Removing Wax on a turning block

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Forum topic by thedude50 posted 11-16-2011 04:50 AM 2930 views 0 times favorited 7 replies Add to Favorites Watch
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11-16-2011 04:50 AM

I have turned a few things in the shop over the years but don’t spend time making bowls, that is about to change. I recently got a few burls and they came coated in wax. I have never turned burls and so I have never had to remove this wax do i need to remove this or will it just turn it off as i make my project how do i remove the wax. Your Help is greatly appreciated. Lance

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7 replies so far

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#1 posted 11-16-2011 05:19 AM

just turn it away, thats what most of us do.
point to note, how long have the blanks been sitting.
if totally coated with wax they may have been sealed while still wet and may warp or check when you start turning.
if i am unsure of the moisture content, I usually rough turn and let sit then check the moisture before finish turning.

just my way of doing it.


-- woodturners keep things spinning.

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#2 posted 11-18-2011 06:41 AM

that works but i want to cut a few of these into panels

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#3 posted 11-19-2011 08:46 PM

Hi, Well if your going to glue them up, you have to make sure to cut off al the wax, otherwise the wax does not limit any other woodworking. What wood is the burls? I have only used maple and dogwood.

-- " 'Truth' is like a beautiful flower, unique to each plant and to the season it blossoms ... 'Fact' is the root and leaf, allowing the plant grow and bloom again."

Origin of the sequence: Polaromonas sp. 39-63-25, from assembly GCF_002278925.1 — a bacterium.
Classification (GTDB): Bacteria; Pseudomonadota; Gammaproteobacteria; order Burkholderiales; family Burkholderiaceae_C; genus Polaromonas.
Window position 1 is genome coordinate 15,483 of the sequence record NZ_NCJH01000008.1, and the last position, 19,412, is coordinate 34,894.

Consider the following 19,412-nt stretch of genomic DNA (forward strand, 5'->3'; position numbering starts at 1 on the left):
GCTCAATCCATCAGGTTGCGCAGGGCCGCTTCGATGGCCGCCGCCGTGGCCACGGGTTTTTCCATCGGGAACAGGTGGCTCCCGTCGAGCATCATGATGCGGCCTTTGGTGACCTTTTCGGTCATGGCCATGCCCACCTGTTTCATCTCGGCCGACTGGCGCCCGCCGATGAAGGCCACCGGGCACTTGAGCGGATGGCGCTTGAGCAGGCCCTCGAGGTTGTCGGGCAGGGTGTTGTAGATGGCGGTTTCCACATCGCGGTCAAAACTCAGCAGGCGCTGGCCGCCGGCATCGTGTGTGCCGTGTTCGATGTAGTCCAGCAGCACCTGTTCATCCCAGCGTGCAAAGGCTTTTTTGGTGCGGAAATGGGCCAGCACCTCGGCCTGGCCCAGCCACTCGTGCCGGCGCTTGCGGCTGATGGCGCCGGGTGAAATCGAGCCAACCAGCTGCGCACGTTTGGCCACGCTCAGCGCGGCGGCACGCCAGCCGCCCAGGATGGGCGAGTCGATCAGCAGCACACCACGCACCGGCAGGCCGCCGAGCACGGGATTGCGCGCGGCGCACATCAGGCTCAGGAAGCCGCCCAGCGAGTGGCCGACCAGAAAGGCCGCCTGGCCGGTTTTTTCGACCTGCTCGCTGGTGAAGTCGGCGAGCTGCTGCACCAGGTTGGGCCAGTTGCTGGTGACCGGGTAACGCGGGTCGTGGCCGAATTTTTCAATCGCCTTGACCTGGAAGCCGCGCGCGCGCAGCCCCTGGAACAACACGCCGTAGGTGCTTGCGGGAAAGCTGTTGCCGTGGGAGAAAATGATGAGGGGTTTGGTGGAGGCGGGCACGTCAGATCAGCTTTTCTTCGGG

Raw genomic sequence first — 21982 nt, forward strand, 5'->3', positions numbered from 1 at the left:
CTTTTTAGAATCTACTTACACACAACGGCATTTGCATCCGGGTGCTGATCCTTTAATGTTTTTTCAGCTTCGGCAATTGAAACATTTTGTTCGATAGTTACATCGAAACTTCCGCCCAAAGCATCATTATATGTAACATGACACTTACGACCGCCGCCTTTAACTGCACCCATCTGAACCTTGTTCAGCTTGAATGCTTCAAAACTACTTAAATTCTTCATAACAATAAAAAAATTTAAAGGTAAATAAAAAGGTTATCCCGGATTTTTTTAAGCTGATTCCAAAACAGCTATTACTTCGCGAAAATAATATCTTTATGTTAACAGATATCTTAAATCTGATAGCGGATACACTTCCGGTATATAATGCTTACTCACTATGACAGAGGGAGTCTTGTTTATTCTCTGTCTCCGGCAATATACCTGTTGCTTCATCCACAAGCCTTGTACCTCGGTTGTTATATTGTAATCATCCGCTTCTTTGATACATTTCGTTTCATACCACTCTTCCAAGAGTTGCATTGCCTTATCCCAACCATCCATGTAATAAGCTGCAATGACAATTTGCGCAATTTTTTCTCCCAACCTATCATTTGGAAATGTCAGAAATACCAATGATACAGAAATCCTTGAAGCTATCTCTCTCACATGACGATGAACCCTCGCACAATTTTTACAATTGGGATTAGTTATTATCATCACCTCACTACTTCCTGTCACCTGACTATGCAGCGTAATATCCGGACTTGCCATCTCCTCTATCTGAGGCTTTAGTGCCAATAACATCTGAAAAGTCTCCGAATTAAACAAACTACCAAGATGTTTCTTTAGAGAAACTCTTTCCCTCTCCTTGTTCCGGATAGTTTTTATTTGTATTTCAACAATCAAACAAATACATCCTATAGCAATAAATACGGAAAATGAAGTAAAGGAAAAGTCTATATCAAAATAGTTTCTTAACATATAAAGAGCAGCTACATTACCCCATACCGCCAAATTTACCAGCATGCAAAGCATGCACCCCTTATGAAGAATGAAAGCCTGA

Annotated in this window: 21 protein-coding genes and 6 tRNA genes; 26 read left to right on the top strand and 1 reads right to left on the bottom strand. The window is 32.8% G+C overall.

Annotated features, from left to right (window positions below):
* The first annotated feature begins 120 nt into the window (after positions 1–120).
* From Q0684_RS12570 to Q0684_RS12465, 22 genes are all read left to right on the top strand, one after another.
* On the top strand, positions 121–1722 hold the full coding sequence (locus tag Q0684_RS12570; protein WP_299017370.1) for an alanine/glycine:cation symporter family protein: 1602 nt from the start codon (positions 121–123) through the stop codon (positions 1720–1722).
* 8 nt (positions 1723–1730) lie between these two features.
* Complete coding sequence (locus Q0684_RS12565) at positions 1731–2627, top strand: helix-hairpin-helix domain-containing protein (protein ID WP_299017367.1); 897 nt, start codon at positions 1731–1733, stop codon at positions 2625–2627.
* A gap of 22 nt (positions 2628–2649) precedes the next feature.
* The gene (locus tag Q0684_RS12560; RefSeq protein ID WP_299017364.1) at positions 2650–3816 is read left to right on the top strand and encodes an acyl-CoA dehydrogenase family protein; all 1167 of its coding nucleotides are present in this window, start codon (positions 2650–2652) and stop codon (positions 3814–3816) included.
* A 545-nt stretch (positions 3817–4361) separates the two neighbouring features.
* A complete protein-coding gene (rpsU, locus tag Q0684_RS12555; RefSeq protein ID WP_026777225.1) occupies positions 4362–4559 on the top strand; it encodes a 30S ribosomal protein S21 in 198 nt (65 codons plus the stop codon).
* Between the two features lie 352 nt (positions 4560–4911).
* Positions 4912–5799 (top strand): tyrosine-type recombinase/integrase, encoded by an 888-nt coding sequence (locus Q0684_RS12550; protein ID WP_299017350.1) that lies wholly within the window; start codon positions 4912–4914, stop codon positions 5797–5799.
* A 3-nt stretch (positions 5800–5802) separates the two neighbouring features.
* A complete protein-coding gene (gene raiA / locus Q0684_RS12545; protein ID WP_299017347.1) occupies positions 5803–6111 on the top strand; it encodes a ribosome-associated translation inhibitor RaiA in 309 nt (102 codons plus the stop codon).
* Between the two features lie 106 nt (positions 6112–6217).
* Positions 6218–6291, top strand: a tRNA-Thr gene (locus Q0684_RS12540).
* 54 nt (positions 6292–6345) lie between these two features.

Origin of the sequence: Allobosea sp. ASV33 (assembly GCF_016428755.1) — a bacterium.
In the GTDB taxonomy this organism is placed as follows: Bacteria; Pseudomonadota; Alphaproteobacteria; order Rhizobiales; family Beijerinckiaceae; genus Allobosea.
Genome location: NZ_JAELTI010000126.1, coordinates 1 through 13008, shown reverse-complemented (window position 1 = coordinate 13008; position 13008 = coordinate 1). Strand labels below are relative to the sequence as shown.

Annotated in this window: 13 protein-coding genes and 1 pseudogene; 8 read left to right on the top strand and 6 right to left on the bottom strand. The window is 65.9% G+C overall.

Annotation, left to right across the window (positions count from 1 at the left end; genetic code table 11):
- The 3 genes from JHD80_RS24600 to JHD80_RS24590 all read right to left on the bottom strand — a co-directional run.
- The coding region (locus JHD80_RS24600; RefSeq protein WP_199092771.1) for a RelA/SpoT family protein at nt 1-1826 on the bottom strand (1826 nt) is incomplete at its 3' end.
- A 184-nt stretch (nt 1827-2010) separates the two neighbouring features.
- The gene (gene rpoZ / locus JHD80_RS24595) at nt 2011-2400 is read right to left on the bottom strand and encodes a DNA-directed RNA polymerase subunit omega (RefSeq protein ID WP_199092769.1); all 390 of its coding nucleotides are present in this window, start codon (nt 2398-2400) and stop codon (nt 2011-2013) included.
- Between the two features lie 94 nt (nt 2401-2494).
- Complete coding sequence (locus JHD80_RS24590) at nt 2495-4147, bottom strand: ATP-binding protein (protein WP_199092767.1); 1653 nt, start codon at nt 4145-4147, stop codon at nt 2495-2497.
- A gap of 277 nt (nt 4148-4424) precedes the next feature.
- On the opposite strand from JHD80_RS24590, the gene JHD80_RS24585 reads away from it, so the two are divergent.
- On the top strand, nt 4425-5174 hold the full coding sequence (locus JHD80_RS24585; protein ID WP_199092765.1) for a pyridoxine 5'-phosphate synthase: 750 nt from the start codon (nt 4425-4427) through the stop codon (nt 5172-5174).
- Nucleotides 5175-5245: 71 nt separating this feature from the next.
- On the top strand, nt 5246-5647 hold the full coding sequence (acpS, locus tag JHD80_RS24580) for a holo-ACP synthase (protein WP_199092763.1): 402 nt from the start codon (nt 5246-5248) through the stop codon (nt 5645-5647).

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#4 posted 11-21-2011 10:40 AM


I cut my ebony up and glue it into wider pieces. To remove the wax I use a spokeshave. Gets it off quickly and cleanly.


-- Steve in KY. 44 years so far with my lovely bride. Think I'll keep her.

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3603 posts in 2478 days

#5 posted 11-22-2011 07:52 AM

thanks for the feedback my woodguy also says a scraper or a spoke shave will work and to take my time unless turning he said you were right it will turn away he said rough it out if the moisture is too high pack it in a box full of shavings and wait a few weeks to turn it some more repeat if needed

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#6 posted 11-22-2011 03:53 PM

I use turning stock for small projects like candle holders. I just use a scraper and it works great. I scrape the glue off because I would think the glue would gum up my table saw and jointer blades.

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3603 posts in 2478 days

#7 posted 11-24-2011 04:50 AM

thanks for all the help i hope a bunch of people see this i know i cant be the only one to ask

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